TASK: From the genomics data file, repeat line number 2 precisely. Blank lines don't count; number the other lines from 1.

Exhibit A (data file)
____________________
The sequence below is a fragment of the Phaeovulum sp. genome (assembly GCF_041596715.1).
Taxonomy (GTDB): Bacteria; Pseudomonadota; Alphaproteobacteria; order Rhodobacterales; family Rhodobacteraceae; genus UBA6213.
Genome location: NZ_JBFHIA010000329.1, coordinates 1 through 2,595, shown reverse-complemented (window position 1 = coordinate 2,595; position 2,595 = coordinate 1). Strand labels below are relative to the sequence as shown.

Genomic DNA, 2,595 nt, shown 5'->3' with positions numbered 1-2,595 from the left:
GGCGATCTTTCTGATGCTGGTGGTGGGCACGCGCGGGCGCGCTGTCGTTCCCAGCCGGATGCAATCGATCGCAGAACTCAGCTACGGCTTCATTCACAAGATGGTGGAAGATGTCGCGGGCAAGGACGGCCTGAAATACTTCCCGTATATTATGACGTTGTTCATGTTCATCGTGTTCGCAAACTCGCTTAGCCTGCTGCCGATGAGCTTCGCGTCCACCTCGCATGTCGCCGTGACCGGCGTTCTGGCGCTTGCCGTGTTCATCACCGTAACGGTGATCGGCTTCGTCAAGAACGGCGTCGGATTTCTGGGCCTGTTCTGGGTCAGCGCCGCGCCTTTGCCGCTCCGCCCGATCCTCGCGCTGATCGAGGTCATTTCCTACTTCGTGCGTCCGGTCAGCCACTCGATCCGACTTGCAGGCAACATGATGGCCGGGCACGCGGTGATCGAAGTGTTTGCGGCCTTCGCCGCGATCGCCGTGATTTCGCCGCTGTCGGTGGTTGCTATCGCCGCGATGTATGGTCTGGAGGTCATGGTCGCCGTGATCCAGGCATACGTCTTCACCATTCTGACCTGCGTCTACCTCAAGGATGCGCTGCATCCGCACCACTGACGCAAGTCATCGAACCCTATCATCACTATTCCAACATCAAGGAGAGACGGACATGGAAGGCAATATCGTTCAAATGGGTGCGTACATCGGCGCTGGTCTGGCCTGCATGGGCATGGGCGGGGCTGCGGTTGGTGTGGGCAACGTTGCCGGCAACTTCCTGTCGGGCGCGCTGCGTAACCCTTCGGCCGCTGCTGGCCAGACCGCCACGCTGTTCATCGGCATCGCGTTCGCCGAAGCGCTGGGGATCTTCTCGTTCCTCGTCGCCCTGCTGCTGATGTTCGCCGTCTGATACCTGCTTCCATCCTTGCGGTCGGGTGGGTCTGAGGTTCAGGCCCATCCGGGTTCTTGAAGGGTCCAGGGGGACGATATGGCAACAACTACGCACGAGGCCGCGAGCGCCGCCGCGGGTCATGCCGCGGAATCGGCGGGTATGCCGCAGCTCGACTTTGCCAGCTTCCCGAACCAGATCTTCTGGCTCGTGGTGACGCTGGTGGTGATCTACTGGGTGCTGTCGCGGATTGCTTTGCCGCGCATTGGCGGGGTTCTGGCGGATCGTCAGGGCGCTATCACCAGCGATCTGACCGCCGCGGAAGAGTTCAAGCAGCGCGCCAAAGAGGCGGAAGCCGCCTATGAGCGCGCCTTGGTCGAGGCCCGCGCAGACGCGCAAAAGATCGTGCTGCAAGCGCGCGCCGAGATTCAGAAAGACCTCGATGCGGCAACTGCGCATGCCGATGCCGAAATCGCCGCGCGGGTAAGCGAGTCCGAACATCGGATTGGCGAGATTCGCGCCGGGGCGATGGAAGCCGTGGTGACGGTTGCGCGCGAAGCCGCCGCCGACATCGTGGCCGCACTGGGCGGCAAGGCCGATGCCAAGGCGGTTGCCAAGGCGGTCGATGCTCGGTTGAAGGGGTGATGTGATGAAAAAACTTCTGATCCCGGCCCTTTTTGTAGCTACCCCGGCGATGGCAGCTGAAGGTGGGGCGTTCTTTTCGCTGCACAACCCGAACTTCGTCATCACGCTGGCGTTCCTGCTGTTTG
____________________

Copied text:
Taxonomy (GTDB): Bacteria; Pseudomonadota; Alphaproteobacteria; order Rhodobacterales; family Rhodobacteraceae; genus UBA6213.